Section 9 of the Open Records Act provides in part:
(a) The cost to any person requesting noncertified photographic reproductions of public records comprised of pages up to legal size shall not be excessive. The State Purchasing and General Services Commission shall from time to time determine guidelines on the actual cost of standard sized reproduction and shall periodically publish those cost figures for use by governmental bodies in determining charges to be made pursuant to this Act . . . .
(b) Charges made for access to public records comprised in any form other than up to standard sized pages or in computer record banks, microfilm records, or other similar record keeping systems, shall be set upon consultation between the officer for public records and the State Purchasing and General Services Commission . . . .
. . . .
(d) The charges for copies made in the district clerk’s office and the county clerk’s office may not be greater than the actual cost of the copies as provided in Subsections (a) and (b) of this section unless a certified record, the cost for which is set by law, is requested.
V.T.C.S. art. 6252-17a, § 9 (emphasis added).
Section 9(d) must be read in the context of the Open Records Act, which gives members of the public the right to inspect and copy public information in the custody of governmental bodies, but does not grant any right to inspect information in the custody of the judiciary. See V.T.C.S. art. 6252-17a, §§ 2(1)(H), 4. Section 9(d) also incorporates the charges established in sections 9(a) and (b) of the Open Records Act, which apply to charges for copies of “public records,” and for access to “public records” maintained in any form other than standard sized pages. Section 9(d) establishes the charges for copies of records in the custody of the district clerk’s office and the county clerk’s office that are available under the Open Records Act. See Hendricks v. Board of Trustees, 525 S.W.2d 930, 932 (Tex.Civ.App.-Houston [1st Dist.] 1975, writ ref’d n.r.e.) (sections 9(c), (d), (e), and (f) all relate to copies of public records). It does not establish the charges for records of the judiciary in the custody of the district clerk.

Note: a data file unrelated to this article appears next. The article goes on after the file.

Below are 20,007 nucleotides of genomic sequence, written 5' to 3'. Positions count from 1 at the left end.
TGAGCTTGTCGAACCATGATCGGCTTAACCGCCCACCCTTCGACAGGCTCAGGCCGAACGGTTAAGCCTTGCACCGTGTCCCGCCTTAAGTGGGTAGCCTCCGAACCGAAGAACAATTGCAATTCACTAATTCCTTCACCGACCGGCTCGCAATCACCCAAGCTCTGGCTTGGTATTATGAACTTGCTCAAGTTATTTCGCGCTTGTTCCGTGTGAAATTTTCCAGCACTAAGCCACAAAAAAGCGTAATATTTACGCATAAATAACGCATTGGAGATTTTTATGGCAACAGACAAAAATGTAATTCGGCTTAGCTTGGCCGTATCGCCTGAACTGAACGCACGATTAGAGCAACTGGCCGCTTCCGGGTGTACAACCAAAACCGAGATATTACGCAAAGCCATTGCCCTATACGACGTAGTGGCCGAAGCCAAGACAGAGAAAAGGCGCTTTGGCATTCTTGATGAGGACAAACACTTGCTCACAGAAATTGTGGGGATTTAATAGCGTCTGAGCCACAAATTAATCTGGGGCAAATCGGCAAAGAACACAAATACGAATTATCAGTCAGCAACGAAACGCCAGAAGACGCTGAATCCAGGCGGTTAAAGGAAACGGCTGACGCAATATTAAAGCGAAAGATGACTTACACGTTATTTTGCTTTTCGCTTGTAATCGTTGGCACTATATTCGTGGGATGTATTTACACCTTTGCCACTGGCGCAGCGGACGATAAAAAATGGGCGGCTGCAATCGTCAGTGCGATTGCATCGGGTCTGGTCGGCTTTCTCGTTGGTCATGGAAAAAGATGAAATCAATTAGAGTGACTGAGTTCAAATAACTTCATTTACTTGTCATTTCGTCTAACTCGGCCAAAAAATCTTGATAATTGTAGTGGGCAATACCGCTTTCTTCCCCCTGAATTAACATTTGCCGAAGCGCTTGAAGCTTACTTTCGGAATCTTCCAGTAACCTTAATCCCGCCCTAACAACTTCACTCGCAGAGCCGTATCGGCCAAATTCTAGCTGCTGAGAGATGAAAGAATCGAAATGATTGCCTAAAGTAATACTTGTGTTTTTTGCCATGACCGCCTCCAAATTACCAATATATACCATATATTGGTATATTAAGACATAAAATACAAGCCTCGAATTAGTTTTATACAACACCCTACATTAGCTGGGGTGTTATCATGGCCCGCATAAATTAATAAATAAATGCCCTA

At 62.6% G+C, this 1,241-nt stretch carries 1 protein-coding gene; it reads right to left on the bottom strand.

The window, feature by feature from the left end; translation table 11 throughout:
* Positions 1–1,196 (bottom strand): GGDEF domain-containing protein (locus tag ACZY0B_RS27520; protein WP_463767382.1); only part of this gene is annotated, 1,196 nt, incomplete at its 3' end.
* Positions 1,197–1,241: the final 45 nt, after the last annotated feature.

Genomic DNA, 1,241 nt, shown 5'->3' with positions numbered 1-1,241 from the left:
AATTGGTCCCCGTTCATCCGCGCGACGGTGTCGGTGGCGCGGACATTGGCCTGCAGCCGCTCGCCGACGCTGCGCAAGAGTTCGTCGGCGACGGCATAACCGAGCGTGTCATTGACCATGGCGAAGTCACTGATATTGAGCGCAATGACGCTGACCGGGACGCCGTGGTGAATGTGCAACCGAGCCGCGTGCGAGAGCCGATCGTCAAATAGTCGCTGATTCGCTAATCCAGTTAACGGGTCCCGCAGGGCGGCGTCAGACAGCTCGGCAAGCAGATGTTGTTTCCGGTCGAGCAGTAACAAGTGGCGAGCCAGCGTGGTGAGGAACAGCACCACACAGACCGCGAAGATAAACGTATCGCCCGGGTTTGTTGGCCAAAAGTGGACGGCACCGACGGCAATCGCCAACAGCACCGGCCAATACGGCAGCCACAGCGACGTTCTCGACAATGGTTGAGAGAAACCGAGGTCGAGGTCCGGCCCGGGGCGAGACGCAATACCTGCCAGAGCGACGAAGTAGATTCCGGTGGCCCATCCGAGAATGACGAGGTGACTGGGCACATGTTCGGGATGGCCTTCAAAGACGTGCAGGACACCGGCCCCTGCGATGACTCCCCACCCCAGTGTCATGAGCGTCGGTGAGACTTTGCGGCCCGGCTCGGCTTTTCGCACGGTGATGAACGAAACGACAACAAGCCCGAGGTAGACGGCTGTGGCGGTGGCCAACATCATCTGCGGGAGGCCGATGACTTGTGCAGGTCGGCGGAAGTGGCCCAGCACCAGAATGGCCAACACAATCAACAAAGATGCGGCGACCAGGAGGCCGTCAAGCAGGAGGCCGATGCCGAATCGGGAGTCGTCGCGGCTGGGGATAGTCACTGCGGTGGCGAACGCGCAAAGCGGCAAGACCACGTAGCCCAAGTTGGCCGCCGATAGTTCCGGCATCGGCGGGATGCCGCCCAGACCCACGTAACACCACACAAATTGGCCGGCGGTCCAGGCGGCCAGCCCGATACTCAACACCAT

Sections 51.318 and 51.319(5) of the Government Code establish fees to be charged by the district court for copies of records of the judiciary. Section 51.318 provides in part:
(a) In addition to a fee under Section 51.317 [due at time a lawsuit is filed] the district clerk shall collect at the time the service is performed or at the time the service is requested the fees provided by Subsection (b) for services performed by the clerk. (b) The fees are: . . . .